Friday’s 4-1-1, Introspection Style

I’m now on my way back home after an intense couple of days at CETW.  Conferences are hard, especially if you have day jobs, which almost everyone does.  Unfortunately, time doesn’t stand still when you’re in the four walls of that convention center.  The machine keeps going.

The conference was good.  These guys put on a quality show and they’ve been good to me (as has the DSE!).  I met more real smart people this time who have been in the industry for a long time – Lyle Bunn, Bradley Walker, David Drain, Ken Goldberg (finally), Dusty Lutz and Bob Martin (the latter were both on my session panel) to name a few.  These guys are true industry leaders and they have a wealth of experience and knowledge from which to learn.  Saw my pal, Dave H. from Preset, couldn’t ever hook up with my pal, David W. from Preset, and missed my pal, Paul from Preset.  Pat – where are you, man?  From a relationship standpoint, it was another fantastic experience.  There’s nothing like face-to-face interaction, despite the power of Twitter.

I felt like I struck a nice balance between attending sessions and spending time with the exhibitors on the showroom floor.  For the first time, I feel like I was able to be productive with the exhibitors, thanks to my OOH model.  For someone like me, who gets overwhelmed with so many players and so many different components (to bring a network to life), simple models like this help me break information down to the point I can actually do something with it.  Getting back to what I said last week about providing value, it was important for me to do more with my posts from this conference than I’ve previously done.  So, the model enabled me to get down to the real nut of what those exhibitors offer and start highlighting some of them in a new series called “Supplier Spotlight.”  Also, the way I’ve recapped the sessions has always felt a little off for me.  More than anything, it’s been an exercise in recording and posting.  But now I’ve added a short section at the end of each recap that synthesizes a couple of key points that I took away from the session.  I’ve already started receiving some good feedback on that addition, which means we’re on the right track.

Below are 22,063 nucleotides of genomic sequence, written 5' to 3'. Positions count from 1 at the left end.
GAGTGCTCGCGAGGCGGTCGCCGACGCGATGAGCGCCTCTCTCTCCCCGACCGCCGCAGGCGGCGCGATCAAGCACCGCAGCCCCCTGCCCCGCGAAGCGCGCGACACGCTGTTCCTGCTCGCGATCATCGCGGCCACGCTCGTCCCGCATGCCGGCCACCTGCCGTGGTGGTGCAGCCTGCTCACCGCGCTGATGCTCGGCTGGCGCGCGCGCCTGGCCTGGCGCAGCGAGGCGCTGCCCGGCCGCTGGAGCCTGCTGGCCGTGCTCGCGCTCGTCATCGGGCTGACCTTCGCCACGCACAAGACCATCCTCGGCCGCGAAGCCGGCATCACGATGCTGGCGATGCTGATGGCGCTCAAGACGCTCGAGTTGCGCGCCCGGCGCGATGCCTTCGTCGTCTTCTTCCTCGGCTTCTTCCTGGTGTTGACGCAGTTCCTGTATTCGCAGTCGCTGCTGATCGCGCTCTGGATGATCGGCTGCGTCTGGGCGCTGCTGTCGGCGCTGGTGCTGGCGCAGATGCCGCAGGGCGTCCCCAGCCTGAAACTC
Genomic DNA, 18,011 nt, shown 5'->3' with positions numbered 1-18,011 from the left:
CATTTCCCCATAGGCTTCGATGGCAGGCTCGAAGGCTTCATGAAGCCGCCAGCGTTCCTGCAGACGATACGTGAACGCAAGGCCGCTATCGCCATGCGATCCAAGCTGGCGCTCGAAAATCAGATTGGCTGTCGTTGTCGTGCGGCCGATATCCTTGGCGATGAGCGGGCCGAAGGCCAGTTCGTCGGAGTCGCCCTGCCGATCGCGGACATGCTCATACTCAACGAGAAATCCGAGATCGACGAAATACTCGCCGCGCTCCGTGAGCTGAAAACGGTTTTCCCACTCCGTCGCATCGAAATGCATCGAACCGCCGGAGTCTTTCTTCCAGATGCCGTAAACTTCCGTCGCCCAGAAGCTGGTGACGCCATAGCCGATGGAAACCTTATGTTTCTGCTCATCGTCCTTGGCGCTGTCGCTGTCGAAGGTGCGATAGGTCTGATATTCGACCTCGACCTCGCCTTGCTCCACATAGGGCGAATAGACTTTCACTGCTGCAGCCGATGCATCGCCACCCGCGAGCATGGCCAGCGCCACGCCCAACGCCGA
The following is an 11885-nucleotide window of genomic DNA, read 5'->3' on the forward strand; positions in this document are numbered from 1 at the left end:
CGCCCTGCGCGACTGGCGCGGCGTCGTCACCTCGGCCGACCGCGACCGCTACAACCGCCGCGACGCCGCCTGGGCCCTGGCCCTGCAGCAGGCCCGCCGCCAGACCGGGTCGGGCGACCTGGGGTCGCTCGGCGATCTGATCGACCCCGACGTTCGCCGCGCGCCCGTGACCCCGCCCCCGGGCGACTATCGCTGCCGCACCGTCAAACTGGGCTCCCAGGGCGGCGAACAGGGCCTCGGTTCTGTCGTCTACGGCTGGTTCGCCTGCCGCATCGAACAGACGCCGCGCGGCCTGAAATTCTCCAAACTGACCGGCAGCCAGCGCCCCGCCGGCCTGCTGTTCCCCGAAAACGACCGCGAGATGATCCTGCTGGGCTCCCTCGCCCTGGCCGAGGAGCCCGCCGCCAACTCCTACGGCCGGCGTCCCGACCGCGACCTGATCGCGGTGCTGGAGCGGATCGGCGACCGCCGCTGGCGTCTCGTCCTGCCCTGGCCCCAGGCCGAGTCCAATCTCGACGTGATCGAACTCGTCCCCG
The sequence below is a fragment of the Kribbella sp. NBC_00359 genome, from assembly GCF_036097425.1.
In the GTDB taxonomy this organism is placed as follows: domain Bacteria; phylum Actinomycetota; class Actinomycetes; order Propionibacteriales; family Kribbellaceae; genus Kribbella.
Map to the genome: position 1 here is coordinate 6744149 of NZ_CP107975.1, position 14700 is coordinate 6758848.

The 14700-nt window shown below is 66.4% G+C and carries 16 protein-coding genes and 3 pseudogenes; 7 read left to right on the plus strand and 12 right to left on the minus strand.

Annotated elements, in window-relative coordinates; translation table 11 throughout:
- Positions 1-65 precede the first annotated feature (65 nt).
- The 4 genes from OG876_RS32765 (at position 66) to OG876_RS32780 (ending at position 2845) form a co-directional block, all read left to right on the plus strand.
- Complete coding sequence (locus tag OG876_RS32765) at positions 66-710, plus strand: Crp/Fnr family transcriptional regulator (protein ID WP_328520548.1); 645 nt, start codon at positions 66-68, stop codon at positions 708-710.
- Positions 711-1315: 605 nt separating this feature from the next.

But then, there was my panel, “Strategy First:  Incorporating Digital/Interactive OOH into Your Campaign Strategy.”  In my opinion, it was an #epicfail.  So, today’s 4-1-1 is all about reflecting on the session, and recognizing what I believe to be the downfalls, and on the flipside, the opportunities that we can take away from it.

1.  What I wanted to talk about and what this audience wanted to hear were 2 totally different things – there are many digital signage network operators (meaning, those who run an entire network of screens) at this show who are looking for tips, advice, guidance, and a sound “strategy” (I feel like this is becoming a lame word now) on how to fill their screens with good content and advertisements (the two are married.)  They don’t want to hear my talking about how everything’s a screen.  They want to hear about their screen and how to make it better so they can make money.  Thank goodness I had Bob Martin on the panel from RMG because he provided great information to this audience.  Everyone else on the panel, and our thoughts, muddied the water more than anything.

2.  The panel’s diversity was a barrier and did not work well for this discussion – as I said, Bob provided the most relevant POV for this particular audience.  I don’t know that I would recommend having so many panelists (total of 4) for any session because time flies and we all have a lot to say.  So, cutting the actual size of the panel down would have helped, but more than anything, if we were to bring different POVs from different agencies again, I think the session needs to be framed as something that is “new” and “experiential” and not geared to digital signage networks.  It’s more about the “cool” things you can do outside of the home.  If that were that were the expectation of our session, I feel like we would have delivered much more value.